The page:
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Resources Every Rural Pastor Needs

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I had a conversation with a pastor from out of state at a conference. He told me he was from a small town in the Southwest. “How small?” I asked, as I am always curious about small towns.“Oh very small” he assured me.“Only 15 thousand people or so.”
Depending on your background, you might think that is a small town too.Or maybe you know some places to take that brother to show him what a small town really is.That’s more people than live in the whole county where I pastor.And my town of 3500 is the big city compared the towns of 1,000, 600, or 300 around us.Pastoring in rural communities has it own set of challenges and difficulties as well as it’s set of pleasures and privileges.Pastoring is a challenge no matter the size of the community, but having the right set of tools can make the job a little easier.
It’s possible to drive a nail with a rock, but it sure is easier with a hammer.It’s possible to pastor a rural church without these tools, but your life will be much easier if you kee…

The Pastor's Crown

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In 1402 the daughter of King Henry the IV of England, Princess Blanche, was set to marry Louis III of Germany.Every Princess needs a crown, of course, and Blanche brought with her a crown known as the crown of Princess Blanche.It is thought to be the oldest surviving crown of England and is a highpoint of Gothic metalwork and jewelry.
Most of us today don’t have any experience with crowns.Whatever our occupation is, we don’t have any need of crown jewels.A crown is for someone important, someone royal or regal.And the placing of a crown on someone’s head signifies that they are the highest authority in the land.
Today if you travel to Munich you can see the Crown of Princess Blanche. She and others who wore the crown have long since died, but the crown remains.People go to look at the crown and are amazed by its beauty. In a coronation the crown is the not the object of attention, the person who receives it is. The crown was a symbol of authority or achievement.
Crowns are reserved for …

Why Everyone Needs Three Quarts of Manna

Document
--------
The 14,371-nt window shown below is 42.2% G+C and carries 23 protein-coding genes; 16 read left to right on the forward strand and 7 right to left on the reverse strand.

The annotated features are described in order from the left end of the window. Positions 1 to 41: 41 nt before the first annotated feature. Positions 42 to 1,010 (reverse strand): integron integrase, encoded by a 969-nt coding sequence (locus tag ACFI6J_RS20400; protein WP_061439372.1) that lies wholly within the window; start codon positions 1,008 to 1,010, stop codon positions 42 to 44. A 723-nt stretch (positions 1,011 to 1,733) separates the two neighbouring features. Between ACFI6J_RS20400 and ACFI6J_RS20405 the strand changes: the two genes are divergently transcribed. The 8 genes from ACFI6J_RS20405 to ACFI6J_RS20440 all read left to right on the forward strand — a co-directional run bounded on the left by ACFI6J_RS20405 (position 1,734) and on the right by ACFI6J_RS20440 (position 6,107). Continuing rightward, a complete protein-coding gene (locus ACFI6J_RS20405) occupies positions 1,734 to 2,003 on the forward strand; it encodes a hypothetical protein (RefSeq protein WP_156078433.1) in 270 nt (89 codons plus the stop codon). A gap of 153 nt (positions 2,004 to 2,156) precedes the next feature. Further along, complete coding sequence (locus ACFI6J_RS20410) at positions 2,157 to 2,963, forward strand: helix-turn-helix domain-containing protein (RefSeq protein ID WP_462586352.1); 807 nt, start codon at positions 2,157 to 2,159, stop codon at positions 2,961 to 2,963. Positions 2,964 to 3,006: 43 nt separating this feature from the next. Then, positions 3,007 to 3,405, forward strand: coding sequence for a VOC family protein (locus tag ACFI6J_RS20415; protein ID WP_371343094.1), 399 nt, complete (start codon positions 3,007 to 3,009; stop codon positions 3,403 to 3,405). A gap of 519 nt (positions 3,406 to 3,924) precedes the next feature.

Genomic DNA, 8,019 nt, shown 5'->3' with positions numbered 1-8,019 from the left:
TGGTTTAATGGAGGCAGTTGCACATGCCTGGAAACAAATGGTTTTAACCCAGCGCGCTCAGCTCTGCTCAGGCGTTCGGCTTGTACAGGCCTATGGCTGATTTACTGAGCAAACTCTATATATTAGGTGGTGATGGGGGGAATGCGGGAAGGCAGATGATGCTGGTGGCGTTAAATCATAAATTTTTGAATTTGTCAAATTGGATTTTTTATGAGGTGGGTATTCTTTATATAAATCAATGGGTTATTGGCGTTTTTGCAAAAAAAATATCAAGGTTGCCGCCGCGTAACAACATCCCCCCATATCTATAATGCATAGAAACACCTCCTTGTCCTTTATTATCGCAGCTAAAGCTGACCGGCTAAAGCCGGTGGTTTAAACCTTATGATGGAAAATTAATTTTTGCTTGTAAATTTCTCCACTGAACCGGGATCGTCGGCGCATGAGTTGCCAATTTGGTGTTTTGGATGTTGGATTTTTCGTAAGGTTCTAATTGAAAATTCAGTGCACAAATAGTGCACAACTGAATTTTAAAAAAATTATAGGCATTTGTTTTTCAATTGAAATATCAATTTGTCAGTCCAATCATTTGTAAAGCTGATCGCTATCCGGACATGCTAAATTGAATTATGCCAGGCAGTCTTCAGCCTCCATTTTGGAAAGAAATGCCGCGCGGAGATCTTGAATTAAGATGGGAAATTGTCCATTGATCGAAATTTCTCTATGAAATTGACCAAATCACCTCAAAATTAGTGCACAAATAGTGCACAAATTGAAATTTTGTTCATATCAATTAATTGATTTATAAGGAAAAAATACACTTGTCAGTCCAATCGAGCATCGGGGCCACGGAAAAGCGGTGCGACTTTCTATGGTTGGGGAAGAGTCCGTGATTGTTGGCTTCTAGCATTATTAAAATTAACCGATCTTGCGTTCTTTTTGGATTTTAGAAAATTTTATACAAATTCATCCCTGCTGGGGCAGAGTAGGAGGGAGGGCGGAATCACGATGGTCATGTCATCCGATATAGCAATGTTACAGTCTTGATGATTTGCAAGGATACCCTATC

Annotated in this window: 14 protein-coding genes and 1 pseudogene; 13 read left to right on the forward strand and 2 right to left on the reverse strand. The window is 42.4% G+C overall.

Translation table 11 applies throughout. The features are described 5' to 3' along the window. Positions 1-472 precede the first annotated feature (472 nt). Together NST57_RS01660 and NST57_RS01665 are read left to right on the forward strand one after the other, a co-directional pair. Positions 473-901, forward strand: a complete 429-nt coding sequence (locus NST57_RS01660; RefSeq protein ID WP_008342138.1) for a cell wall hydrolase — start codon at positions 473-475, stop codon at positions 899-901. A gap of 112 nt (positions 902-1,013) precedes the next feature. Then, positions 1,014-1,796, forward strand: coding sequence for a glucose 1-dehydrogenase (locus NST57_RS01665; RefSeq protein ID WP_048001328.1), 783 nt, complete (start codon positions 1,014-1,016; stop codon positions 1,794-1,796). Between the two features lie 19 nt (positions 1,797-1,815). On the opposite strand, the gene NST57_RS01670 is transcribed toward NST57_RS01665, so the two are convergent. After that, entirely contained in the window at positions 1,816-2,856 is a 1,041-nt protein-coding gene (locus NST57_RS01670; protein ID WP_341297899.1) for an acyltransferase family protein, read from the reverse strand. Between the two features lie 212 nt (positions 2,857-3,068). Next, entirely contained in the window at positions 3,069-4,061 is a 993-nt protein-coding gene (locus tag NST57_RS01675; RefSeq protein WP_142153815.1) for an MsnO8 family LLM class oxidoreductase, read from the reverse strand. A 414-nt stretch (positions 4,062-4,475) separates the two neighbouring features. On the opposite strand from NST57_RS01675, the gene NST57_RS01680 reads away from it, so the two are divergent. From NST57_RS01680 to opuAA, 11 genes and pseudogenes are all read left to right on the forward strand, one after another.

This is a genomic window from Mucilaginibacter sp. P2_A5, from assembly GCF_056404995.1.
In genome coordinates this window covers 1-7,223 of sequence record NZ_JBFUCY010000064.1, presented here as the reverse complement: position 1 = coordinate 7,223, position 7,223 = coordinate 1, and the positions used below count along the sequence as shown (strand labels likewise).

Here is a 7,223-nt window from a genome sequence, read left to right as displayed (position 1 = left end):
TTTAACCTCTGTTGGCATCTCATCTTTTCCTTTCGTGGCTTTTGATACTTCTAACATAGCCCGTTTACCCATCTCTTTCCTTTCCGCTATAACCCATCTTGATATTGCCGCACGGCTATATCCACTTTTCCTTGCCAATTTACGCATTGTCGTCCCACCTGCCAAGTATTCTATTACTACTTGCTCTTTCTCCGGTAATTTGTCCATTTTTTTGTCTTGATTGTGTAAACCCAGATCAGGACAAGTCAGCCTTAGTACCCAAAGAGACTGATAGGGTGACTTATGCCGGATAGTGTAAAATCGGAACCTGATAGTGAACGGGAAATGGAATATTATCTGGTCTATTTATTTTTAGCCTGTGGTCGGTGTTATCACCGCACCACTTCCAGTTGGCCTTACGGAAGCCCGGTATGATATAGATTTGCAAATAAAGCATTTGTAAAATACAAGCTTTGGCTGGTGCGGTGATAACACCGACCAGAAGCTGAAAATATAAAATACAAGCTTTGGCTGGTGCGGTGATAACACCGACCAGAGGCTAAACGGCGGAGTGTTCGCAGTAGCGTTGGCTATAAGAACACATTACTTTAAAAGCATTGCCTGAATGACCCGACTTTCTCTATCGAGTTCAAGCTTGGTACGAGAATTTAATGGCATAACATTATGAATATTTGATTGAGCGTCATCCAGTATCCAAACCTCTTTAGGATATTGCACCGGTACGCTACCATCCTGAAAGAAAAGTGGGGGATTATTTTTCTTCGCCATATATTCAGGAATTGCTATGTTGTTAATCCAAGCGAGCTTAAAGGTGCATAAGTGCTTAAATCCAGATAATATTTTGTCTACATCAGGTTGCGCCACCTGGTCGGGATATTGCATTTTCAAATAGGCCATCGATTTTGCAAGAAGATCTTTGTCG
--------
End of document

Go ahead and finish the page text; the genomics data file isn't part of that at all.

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In the 1960’s a 3M engineer was trying to create a super strong adhesive.  Instead, he created the opposite, a lightweight tacky adhesive that left no residue.  No one knew what to do with the glue like it was, so nothing happened with it.  It took more than a decade for another engineer to use the glue to hold down his bookmark in his hymnal.  He thought it might be good to use on paper and for bookmarks, and then the Post-It note was born. 

This all happened before I was born, but it had a monumental impact on my life.  My desk is covered with sticky notes.  Things that occur to me while I’m doing something else, phone numbers of people, things I need to remember to do.  I’m what I like to call “absent minded” though my wife just calls me forgetful. Regardless, we all need ways of remembering thing sometime. I probably am more forgetful than others, but we all forget.  We all have a way of only thinking about what is in front of us, giving in to what someone called the “tyranny of th…

Is there a bomb buried in your church?

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This summer construction workers at an airport in Brussels found a something they weren’t bargaining for. During excavation they uncovered an unexploded ordnance from World War 2. They quickly left the scene and called in the bomb disposal experts, who were able to disable the bomb without any problems.